Being afraid to mulligan
This one is a bit more common with newer players, but many experienced players struggle with it. They look at their 2 lander and a couple spells just a few mana shy and they think “well it’s pretty close, and my 6 might be worse.” While these players tend to also have issues with our first mistake, this convincing tends to stem from a fear of mulliganing. No one likes giving up their cards, especially when it gets to be less and less. I usually see this when players are staring at their first mulligan and are afraid to go down to 5 for fear of not having enough cards to play. Believe it or not I have won multiple times off of mulligans as low as 4. It took some really lucky draws and a little bit of bad luck on my opponents end, but it does happen. If you find yourself keeping bad hands because you don’t want to go any lower the best thing you can do is to practice mulliganing by yourself. I personally have used the following exercise to help myself become better at mulligans. Get a buddy, and play a game, but instead of drawing 7 cards draw 6. Look at your hand, decide if you want to keep or mulligan, and if you keep draw a card and play the game with your 7. What this teaches you is hand value. One of the many questions you should be asking yourself when pondering a mulligan is “is this 7 card hand worse than my average 6 card hand?” This exercise teaches you how to value your hand properly. Once you learn how to value your hand based on one card less you will be able to mulligan your hand with greater confidence. That way when you take your game to FNM and you draw your 7 you can ship it back without fear, knowing that you are much more likely to draw a better hand with less cards.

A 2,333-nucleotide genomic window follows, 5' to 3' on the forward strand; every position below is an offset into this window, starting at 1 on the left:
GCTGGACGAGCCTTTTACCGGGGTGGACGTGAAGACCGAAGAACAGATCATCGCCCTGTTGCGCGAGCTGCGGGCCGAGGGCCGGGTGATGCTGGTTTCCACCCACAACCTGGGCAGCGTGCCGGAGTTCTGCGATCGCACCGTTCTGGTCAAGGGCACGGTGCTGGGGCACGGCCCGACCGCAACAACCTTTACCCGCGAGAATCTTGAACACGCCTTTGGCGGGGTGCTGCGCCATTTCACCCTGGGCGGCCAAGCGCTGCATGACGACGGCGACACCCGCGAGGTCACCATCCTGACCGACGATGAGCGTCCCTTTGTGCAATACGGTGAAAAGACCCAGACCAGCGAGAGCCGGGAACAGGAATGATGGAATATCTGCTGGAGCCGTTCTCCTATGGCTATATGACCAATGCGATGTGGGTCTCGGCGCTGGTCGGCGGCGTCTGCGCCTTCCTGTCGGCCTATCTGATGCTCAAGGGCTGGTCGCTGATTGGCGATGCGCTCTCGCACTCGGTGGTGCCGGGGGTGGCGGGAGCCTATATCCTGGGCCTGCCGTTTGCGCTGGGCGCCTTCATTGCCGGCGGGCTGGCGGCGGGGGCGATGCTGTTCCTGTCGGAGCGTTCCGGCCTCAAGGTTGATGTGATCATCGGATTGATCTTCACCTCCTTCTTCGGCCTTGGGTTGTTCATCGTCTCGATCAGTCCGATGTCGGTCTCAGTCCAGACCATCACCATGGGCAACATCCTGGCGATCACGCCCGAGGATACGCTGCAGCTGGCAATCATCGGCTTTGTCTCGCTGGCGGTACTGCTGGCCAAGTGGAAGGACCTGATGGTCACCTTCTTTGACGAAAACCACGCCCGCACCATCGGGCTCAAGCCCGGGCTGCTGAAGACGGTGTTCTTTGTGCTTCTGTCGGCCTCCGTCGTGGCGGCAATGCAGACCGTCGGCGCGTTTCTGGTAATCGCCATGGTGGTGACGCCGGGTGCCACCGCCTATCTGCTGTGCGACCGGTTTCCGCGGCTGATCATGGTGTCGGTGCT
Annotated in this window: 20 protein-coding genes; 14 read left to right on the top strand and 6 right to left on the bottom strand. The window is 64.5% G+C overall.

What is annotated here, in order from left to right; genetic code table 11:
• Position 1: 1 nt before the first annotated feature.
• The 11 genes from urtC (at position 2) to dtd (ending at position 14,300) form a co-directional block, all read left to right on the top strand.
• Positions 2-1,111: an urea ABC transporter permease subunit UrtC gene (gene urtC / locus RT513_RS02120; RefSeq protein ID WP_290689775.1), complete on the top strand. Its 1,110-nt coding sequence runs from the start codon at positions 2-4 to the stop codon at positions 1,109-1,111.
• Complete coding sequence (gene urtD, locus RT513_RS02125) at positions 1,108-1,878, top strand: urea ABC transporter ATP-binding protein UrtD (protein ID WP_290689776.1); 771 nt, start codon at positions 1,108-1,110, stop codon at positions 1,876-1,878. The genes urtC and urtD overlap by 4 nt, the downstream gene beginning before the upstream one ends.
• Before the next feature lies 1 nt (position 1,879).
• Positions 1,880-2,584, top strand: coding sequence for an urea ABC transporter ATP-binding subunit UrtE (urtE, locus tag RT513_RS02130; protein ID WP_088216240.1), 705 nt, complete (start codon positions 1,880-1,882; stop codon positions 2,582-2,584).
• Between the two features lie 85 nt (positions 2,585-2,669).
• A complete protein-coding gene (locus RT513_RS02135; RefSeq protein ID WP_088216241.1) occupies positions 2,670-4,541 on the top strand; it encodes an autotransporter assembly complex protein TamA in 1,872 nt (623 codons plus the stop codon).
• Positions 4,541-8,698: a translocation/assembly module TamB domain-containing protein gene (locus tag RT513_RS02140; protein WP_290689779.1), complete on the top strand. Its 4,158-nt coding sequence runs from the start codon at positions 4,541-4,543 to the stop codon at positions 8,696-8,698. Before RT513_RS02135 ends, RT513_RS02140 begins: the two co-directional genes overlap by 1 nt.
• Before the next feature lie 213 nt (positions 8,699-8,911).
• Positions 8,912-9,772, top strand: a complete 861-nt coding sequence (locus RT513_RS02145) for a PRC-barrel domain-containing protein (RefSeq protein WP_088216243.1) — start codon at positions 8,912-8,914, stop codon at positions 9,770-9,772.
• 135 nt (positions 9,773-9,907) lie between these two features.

Ok, so this one is exactly on mulligans per se, but how people base the value of their hand. Often times I sit down with an opponent who decides to mulligan, and then after they announce their mulligan they look at the next few cards in their deck. They always say something like “Yup that was right” or “shoot I shoulda kept!” This is not the proper way to decide whether a hand was good or not! When evaluating a hand to keep or mulligan you have a limited amount of information. When you mulligan a risky hand, then look at your deck to find out that it would have been fine you have still made the right decision. You made the best decision you could based on the information you had in front of you. The fact of the matter is that sometimes the risky hand works, and sometimes it doesn’t. If you decided with the information you have that the risk is worth the potential reward then go for it, if you decide it’s not then you made the best decision you could have. Players who go down the rabbit hole don’t properly evaluate their hand. Often I hear the excuse for rabbit holing “you have to know if you made the right decision.” I always say to them, that the top card of your deck doesn’t make your decision wrong; it’s all about what you have in front of you.
Mulliganing is a fine art. It’s an art that comes with time, that comes with knowing your deck, and that comes with experience. The hands your deck can work well with all depends on your deck, and knowing your deck depends on you. There are no hard and fast rules to a mulligan decision. Always mulliganing a 2 lander is just as wrong as always keeping a hand with a 1 drop that you can play. But I hope through this article you have a better grasp on the mental aspect of the mulligan, and that you will be able to make better decisions about your own mulligans. As always practice makes the player, so keep on shuffling.